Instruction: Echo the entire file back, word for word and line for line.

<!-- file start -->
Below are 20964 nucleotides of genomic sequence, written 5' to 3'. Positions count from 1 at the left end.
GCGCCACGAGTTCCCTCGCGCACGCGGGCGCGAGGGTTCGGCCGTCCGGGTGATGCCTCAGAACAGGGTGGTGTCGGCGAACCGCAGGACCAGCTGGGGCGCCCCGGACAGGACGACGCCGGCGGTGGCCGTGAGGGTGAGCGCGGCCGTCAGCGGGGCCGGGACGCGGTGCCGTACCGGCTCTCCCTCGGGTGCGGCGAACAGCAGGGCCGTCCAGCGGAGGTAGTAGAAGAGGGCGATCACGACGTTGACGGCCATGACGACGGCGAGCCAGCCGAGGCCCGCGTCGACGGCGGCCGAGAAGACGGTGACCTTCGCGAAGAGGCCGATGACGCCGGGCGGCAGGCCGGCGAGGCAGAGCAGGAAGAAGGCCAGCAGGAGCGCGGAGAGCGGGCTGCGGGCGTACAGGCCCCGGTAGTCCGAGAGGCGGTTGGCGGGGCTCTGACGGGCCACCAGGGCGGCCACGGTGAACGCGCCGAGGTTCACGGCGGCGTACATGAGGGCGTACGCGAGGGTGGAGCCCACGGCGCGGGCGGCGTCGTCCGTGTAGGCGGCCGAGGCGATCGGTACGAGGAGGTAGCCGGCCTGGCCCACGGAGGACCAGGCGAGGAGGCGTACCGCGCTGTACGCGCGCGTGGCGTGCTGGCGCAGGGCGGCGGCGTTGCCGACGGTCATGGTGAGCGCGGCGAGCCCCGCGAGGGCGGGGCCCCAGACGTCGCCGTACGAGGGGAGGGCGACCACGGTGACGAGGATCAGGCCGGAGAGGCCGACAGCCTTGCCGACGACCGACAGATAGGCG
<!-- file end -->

Below are 20964 nucleotides of genomic sequence, written 5' to 3'. Positions count from 1 at the left end.
GCGCCACGAGTTCCCTCGCGCACGCGGGCGCGAGGGTTCGGCCGTCCGGGTGATGCCTCAGAACAGGGTGGTGTCGGCGAACCGCAGGACCAGCTGGGGCGCCCCGGACAGGACGACGCCGGCGGTGGCCGTGAGGGTGAGCGCGGCCGTCAGCGGGGCCGGGACGCGGTGCCGTACCGGCTCTCCCTCGGGTGCGGCGAACAGCAGGGCCGTCCAGCGGAGGTAGTAGAAGAGGGCGATCACGACGTTGACGGCCATGACGACGGCGAGCCAGCCGAGGCCCGCGTCGACGGCGGCCGAGAAGACGGTGACCTTCGCGAAGAGGCCGATGACGCCGGGCGGCAGGCCGGCGAGGCAGAGCAGGAAGAAGGCCAGCAGGAGCGCGGAGAGCGGGCTGCGGGCGTACAGGCCCCGGTAGTCCGAGAGGCGGTTGGCGGGGCTCTGACGGGCCACCAGGGCGGCCACGGTGAACGCGCCGAGGTTCACGGCGGCGTACATGAGGGCGTACGCGAGGGTGGAGCCCACGGCGCGGGCGGCGTCGTCCGTGTAGGCGGCCGAGGCGATCGGTACGAGGAGGTAGCCGGCCTGGCCCACGGAGGACCAGGCGAGGAGGCGTACCGCGCTGTACGCGCGCGTGGCGTGCTGGCGCAGGGCGGCGGCGTTGCCGACGGTCATGGTGAGCGCGGCGAGCCCCGCGAGGGCGGGGCCCCAGACGTCGCCGTACGAGGGGAGGGCGACCACGGTGACGAGGATCAGGCCGGAGAGGCCGACAGCCTTGCCGACGACCGACAGATAGGCG